The Community for Technology Leaders
Parallel and Distributed Processing Symposium, International (2005)
Denver, Colorado
Apr. 4, 2005 to Apr. 8, 2005
ISSN: 1530-2075
ISBN: 0-7695-2312-9
pp: 68b
Peter A. Dinda , Northwestern University
Yi Qiao , Northwestern University
Dong Lu , Northwestern University
Fabi?n E. Bustamante , Northwestern University
Parallel TCP flows are broadly used in the high performance distributed computing community to enhance network throughput, particularly for large data transfers. Previous research has studied the mechanism by which parallel TCP improves aggregate throughput, but there doesn't exist any practical mechanism to predict its throughput and its impact on the background traffic. In this work, we address how to predict parallel TCP throughput as a function of the number of flows, as well as how to predict the corresponding impact on cross traffic. To the best of our knowledge, we are the first to answer the following question on behalf of a user: what number of parallel flows will give the highest throughput with less than a p% impact on cross traffic? We term this the maximum nondisruptive throughput.We begin by studying the behavior of parallel TCP in simulation to help derive a model for predicting parallel TCP throughput and its impact on cross traffic. Combining this model with some previous findings we derive a simple, yet effective, online advisor. We evaluate our advisor through extensive simulations and wide-area experimentation.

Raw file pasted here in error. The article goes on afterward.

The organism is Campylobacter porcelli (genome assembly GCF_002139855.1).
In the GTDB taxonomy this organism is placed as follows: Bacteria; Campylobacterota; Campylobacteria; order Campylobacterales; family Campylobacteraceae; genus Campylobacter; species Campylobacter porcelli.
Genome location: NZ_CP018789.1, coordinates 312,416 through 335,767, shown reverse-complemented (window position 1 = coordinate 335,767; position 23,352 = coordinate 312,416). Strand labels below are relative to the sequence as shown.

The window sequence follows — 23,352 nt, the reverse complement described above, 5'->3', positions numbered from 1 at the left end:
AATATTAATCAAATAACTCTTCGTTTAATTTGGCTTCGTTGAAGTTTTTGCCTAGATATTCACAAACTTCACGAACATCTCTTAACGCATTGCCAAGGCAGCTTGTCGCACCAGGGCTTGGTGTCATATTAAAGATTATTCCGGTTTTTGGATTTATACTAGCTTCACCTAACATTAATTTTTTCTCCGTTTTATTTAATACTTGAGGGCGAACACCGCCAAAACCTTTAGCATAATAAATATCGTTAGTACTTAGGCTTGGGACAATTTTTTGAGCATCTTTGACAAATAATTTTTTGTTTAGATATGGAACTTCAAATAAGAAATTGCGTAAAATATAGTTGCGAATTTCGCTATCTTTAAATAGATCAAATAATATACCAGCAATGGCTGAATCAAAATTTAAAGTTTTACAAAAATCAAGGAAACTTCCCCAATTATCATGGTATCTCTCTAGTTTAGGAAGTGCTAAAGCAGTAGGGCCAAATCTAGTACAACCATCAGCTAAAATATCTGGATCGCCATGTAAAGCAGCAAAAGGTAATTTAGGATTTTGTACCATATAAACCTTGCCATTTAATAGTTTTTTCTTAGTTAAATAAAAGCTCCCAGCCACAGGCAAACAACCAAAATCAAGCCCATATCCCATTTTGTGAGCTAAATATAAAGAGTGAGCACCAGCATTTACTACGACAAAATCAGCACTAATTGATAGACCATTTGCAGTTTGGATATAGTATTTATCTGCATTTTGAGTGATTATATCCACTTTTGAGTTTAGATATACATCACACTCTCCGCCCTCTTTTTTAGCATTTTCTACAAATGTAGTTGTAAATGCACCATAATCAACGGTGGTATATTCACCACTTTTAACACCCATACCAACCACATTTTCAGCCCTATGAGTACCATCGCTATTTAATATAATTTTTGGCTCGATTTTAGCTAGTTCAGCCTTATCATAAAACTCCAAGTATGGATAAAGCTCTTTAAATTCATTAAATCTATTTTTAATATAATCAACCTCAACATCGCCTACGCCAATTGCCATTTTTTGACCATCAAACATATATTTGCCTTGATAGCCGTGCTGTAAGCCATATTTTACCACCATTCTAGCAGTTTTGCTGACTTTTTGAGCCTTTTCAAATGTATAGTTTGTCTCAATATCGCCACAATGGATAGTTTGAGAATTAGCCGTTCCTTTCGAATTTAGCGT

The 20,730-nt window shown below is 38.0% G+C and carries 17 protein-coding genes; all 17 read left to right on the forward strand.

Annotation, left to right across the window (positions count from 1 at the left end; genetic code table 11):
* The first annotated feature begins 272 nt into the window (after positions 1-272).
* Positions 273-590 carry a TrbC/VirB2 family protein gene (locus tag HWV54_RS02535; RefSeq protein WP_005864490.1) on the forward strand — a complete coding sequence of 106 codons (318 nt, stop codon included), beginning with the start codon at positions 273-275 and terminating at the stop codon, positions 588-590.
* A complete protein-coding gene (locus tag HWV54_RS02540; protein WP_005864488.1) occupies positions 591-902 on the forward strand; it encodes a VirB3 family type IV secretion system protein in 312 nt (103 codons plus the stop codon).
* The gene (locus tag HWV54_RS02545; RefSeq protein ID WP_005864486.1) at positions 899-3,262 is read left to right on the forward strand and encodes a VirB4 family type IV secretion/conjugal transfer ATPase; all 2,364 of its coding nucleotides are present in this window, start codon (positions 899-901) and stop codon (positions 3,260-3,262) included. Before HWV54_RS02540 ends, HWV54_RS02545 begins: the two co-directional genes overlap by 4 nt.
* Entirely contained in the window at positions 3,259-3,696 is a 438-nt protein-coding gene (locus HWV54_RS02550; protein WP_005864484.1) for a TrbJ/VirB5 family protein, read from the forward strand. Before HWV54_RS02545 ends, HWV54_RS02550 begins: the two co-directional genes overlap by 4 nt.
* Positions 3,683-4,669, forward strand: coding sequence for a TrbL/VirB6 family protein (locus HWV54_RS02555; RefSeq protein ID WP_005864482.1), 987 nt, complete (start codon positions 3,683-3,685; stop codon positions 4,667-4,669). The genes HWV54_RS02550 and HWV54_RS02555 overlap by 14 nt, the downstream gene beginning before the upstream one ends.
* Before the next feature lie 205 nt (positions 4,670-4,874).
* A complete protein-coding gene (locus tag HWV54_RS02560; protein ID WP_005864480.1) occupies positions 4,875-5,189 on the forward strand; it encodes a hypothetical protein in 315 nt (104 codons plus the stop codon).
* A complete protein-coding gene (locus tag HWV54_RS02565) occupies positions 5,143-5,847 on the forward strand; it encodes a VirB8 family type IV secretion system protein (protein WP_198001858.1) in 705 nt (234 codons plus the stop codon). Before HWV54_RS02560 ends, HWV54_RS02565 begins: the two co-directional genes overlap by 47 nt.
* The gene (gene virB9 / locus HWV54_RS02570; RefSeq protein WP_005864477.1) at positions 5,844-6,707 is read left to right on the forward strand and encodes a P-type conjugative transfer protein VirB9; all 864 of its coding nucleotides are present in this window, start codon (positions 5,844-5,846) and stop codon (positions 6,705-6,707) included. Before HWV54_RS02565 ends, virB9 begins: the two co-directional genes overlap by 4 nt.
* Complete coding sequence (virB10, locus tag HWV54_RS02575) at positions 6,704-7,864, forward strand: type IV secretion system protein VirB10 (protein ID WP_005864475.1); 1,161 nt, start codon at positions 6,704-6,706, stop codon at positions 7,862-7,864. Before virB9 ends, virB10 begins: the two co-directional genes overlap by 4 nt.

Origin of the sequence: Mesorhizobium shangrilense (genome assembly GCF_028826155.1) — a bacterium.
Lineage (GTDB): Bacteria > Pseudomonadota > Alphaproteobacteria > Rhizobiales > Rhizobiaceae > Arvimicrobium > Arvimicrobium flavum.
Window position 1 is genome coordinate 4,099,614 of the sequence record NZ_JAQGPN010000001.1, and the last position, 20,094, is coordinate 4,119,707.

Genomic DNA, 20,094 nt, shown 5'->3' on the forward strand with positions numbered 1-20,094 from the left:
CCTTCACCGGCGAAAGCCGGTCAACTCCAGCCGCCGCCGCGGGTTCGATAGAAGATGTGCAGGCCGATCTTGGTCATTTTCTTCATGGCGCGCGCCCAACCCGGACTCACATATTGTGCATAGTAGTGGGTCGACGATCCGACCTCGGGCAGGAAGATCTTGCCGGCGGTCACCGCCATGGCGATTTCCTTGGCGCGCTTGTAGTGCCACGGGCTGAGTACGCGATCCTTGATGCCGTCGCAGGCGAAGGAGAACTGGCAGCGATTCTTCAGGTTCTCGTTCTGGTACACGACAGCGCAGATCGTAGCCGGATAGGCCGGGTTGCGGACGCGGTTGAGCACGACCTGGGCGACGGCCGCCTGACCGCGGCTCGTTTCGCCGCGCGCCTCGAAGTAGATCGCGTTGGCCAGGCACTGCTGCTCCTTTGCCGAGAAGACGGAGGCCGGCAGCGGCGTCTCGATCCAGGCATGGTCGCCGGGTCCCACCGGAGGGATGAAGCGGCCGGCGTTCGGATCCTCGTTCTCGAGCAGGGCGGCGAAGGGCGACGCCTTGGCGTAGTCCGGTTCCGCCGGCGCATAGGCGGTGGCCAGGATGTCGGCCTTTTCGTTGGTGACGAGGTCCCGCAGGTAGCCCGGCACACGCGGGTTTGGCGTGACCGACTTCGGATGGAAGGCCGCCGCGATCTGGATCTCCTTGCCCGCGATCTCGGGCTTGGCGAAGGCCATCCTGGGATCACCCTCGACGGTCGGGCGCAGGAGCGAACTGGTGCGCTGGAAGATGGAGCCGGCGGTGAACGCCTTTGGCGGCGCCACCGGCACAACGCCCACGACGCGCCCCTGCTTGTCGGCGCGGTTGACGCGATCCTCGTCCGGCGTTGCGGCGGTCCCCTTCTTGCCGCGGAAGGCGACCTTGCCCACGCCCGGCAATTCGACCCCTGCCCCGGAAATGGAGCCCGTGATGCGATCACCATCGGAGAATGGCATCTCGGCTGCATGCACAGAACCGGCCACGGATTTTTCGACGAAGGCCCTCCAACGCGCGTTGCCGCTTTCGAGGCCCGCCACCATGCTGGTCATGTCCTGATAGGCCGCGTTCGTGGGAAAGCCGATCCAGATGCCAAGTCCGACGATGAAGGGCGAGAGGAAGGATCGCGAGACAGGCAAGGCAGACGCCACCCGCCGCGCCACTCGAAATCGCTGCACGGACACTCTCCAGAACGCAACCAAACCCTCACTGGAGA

Peter A. Dinda, Yi Qiao, Dong Lu, Fabi?n E. Bustamante, "Modeling and Taming Parallel TCP on the Wide Area Network", Parallel and Distributed Processing Symposium, International, vol. 01, no. , pp. 68b, 2005, doi:10.1109/IPDPS.2005.291
99 ms
(Ver 3.1 (10032016))